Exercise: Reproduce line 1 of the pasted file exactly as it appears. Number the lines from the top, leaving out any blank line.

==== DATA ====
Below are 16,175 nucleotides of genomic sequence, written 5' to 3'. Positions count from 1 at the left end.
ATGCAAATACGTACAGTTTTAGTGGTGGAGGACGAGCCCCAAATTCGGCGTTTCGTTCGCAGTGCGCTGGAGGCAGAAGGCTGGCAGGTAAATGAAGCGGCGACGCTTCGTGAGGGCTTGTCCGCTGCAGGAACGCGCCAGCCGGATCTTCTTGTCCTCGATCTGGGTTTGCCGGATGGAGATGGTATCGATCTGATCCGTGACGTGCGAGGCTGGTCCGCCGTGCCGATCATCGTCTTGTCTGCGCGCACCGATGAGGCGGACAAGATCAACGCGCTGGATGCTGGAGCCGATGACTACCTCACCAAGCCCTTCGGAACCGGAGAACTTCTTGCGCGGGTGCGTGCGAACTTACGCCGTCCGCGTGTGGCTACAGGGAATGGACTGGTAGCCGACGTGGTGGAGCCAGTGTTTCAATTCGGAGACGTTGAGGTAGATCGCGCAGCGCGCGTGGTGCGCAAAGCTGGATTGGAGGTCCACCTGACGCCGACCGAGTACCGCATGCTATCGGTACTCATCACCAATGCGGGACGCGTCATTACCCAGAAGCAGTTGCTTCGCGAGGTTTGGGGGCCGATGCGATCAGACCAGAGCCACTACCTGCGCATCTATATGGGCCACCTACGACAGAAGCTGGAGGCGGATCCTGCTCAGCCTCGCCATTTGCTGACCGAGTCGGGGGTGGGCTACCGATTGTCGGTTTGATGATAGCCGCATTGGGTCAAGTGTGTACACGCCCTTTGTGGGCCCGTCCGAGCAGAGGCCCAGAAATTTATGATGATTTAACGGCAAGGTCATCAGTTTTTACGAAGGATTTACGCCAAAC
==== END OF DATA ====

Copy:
Below are 16,175 nucleotides of genomic sequence, written 5' to 3'. Positions count from 1 at the left end.